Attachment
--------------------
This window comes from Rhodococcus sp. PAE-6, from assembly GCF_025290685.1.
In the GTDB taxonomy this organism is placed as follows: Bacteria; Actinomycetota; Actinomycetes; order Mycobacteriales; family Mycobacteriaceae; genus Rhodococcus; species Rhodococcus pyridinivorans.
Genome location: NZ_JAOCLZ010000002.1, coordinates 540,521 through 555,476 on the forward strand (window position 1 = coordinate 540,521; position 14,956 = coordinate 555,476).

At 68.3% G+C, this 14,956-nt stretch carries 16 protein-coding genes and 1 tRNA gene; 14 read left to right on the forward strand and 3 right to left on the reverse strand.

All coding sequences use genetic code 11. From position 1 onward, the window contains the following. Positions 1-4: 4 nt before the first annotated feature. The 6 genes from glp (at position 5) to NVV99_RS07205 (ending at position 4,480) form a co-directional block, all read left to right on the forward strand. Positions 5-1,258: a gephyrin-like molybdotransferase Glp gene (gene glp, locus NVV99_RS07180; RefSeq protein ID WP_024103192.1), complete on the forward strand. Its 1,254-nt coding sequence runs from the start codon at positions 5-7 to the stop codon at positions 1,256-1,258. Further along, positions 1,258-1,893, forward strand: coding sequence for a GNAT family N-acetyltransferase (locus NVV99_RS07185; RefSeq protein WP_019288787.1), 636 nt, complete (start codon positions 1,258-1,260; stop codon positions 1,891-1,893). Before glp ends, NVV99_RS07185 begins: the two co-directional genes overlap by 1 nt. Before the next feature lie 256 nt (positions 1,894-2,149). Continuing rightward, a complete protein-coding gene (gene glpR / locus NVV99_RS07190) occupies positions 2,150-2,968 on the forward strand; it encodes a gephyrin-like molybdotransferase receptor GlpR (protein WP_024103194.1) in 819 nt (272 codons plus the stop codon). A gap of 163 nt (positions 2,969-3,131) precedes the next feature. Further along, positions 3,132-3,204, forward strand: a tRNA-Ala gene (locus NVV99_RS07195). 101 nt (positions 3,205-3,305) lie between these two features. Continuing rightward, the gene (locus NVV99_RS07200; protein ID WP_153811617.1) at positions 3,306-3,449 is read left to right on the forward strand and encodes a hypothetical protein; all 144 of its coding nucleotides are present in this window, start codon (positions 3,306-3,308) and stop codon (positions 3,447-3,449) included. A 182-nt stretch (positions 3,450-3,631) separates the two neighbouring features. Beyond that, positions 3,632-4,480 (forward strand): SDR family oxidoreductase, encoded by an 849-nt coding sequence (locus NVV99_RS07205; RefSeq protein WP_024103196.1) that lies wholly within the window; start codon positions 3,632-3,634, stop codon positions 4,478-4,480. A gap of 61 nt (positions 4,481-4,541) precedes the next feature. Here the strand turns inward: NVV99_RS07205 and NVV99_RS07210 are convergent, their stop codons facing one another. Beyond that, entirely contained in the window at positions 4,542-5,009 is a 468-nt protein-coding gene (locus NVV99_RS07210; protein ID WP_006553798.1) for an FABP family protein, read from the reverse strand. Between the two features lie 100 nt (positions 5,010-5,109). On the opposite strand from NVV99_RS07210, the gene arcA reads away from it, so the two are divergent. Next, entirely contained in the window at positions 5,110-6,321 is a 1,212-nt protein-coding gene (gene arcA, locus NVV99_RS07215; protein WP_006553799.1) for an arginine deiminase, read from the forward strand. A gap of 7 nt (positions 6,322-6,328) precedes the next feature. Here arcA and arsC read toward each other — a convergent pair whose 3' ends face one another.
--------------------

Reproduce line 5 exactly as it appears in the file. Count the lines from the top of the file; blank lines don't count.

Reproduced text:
All coding sequences use genetic code 11. From position 1 onward, the window contains the following. Positions 1-4: 4 nt before the first annotated feature. The 6 genes from glp (at position 5) to NVV99_RS07205 (ending at position 4,480) form a co-directional block, all read left to right on the forward strand. Positions 5-1,258: a gephyrin-like molybdotransferase Glp gene (gene glp, locus NVV99_RS07180; RefSeq protein ID WP_024103192.1), complete on the forward strand. Its 1,254-nt coding sequence runs from the start codon at positions 5-7 to the stop codon at positions 1,256-1,258. Further along, positions 1,258-1,893, forward strand: coding sequence for a GNAT family N-acetyltransferase (locus NVV99_RS07185; RefSeq protein WP_019288787.1), 636 nt, complete (start codon positions 1,258-1,260; stop codon positions 1,891-1,893). Before glp ends, NVV99_RS07185 begins: the two co-directional genes overlap by 1 nt. Before the next feature lie 256 nt (positions 1,894-2,149). Continuing rightward, a complete protein-coding gene (gene glpR / locus NVV99_RS07190) occupies positions 2,150-2,968 on the forward strand; it encodes a gephyrin-like molybdotransferase receptor GlpR (protein WP_024103194.1) in 819 nt (272 codons plus the stop codon). A gap of 163 nt (positions 2,969-3,131) precedes the next feature. Further along, positions 3,132-3,204, forward strand: a tRNA-Ala gene (locus NVV99_RS07195). 101 nt (positions 3,205-3,305) lie between these two features. Continuing rightward, the gene (locus NVV99_RS07200; protein ID WP_153811617.1) at positions 3,306-3,449 is read left to right on the forward strand and encodes a hypothetical protein; all 144 of its coding nucleotides are present in this window, start codon (positions 3,306-3,308) and stop codon (positions 3,447-3,449) included. A 182-nt stretch (positions 3,450-3,631) separates the two neighbouring features. Beyond that, positions 3,632-4,480 (forward strand): SDR family oxidoreductase, encoded by an 849-nt coding sequence (locus NVV99_RS07205; RefSeq protein WP_024103196.1) that lies wholly within the window; start codon positions 3,632-3,634, stop codon positions 4,478-4,480. A gap of 61 nt (positions 4,481-4,541) precedes the next feature. Here the strand turns inward: NVV99_RS07205 and NVV99_RS07210 are convergent, their stop codons facing one another. Beyond that, entirely contained in the window at positions 4,542-5,009 is a 468-nt protein-coding gene (locus NVV99_RS07210; protein ID WP_006553798.1) for an FABP family protein, read from the reverse strand. Between the two features lie 100 nt (positions 5,010-5,109). On the opposite strand from NVV99_RS07210, the gene arcA reads away from it, so the two are divergent. Next, entirely contained in the window at positions 5,110-6,321 is a 1,212-nt protein-coding gene (gene arcA, locus NVV99_RS07215; protein WP_006553799.1) for an arginine deiminase, read from the forward strand. A gap of 7 nt (positions 6,322-6,328) precedes the next feature. Here arcA and arsC read toward each other — a convergent pair whose 3' ends face one another.